Home Strategy Any health data for sale? Google is ready to slurp it up
Any health data for sale? Google is ready to slurp it up Pixabay

If Australian health data brokers are looking for a buyer with plenty of money, then they need look no further than the world's biggest search engine.

Google has indicated that it will now turn its attention to mining health data after folding its DeepMind Health unit into the main company and getting rid of the independent review committee that was part of the unit.

But DeepMind has, in the process, broken a pledge which it made to Britain's National Health Service, with whom it worked, that "data will never be connected to Google accounts or services”.

"We commit to only using patient data to help improve care, under the instructions of our partners, who will continue to act as our data controllers at all times," DeepMind said at the time.

"Each of our partnerships have strict rules about how data can be used. We will never use patient data outside of these rules. That means data will never be connected to Google accounts or services, or used for any commercial purposes like advertising or insurance."

DeepMind, a British artificial intelligence firm, was acquired by Google in 2014. It was founded in 2011 by neuroscientist Demis Hassabis, well-known as a computer game prodigy.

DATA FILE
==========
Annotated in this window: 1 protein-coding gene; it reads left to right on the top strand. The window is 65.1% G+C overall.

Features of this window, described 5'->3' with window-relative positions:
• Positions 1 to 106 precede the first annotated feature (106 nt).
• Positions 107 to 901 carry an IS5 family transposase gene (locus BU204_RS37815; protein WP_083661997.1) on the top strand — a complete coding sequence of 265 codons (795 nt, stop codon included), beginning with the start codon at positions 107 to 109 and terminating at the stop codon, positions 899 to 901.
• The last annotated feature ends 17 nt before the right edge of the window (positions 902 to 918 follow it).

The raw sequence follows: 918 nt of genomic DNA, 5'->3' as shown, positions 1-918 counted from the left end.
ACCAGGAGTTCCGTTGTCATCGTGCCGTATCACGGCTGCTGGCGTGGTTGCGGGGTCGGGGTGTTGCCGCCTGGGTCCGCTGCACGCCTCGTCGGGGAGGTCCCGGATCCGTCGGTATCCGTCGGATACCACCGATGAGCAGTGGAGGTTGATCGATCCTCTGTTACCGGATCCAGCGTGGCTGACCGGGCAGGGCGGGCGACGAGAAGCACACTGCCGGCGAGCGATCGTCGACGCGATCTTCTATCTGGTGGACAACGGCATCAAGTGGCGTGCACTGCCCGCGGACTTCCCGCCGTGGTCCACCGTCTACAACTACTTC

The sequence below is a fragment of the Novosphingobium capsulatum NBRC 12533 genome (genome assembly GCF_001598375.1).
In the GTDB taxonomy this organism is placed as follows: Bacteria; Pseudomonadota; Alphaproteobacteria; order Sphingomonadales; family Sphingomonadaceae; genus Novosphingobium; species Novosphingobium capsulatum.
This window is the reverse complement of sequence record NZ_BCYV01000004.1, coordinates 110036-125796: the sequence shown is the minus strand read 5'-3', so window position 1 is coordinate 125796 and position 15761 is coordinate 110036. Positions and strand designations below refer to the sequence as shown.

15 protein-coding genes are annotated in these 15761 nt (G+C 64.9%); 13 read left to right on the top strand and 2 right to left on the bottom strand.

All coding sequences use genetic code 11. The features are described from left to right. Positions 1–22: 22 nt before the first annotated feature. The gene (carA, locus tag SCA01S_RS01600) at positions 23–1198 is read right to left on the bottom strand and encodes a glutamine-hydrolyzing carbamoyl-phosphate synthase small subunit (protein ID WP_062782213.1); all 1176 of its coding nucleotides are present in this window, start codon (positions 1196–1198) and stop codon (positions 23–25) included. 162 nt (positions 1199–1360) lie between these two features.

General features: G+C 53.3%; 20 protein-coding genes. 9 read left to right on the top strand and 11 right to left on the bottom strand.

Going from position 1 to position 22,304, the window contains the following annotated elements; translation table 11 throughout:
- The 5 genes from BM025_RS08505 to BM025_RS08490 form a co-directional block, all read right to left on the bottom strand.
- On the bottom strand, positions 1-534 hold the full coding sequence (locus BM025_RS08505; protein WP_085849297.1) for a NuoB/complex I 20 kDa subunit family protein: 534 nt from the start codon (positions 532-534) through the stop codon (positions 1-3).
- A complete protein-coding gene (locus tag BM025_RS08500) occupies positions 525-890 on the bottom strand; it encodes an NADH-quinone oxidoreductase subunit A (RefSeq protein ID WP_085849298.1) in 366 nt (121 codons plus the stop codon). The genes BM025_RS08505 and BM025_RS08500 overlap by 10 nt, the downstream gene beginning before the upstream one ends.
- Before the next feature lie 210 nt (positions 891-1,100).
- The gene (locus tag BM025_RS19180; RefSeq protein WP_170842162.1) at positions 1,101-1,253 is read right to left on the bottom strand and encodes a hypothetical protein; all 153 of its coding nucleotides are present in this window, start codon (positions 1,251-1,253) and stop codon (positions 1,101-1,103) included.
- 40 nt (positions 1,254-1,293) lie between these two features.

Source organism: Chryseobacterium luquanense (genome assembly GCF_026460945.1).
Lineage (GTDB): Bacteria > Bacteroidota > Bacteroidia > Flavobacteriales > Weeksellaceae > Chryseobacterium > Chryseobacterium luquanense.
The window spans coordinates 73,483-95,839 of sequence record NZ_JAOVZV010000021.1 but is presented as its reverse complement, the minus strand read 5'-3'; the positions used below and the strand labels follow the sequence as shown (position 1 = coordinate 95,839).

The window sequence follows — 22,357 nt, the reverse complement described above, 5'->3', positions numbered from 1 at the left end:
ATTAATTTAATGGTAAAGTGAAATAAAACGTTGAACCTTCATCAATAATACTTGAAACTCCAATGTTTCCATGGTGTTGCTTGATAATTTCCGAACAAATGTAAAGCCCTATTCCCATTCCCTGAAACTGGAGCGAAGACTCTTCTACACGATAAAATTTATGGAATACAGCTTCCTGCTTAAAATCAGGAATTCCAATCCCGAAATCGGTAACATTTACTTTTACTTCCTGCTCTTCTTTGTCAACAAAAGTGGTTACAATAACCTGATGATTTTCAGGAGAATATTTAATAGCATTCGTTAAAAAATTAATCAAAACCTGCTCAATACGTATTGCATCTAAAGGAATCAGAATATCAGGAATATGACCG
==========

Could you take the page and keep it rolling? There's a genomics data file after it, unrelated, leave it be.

A mobile app called Streams was then built; it used medical information to allow clinicians at hospitals to diagnose issues while they were away from their workplaces.

But Google has now folded the app into its main organisation and said that it will be using it as an AI-powered assistant.

"Our vision is for Streams to now become an AI-powered assistant for nurses and doctors everywhere - combining the best algorithms with intuitive design, all backed up by rigorous evidence," the company said.

"The team working within Google, alongside brilliant colleagues from across the organisation, will help make this vision a reality."

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Sam Varghese

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Sam Varghese has been writing for iTWire since 2006, a year after the sitecame into existence. For nearly a decade thereafter, he wrote mostly about free and open source software, based on his own use of this genre of software. Since May 2016, he has been writing across many areas of technology. He has been a journalist for nearly 40 years in India (Indian Express and Deccan Herald), the UAE (Khaleej Times) and Australia (Daily Commercial News (now defunct) and The Age). His personal blog is titled Irregular Expression.

 

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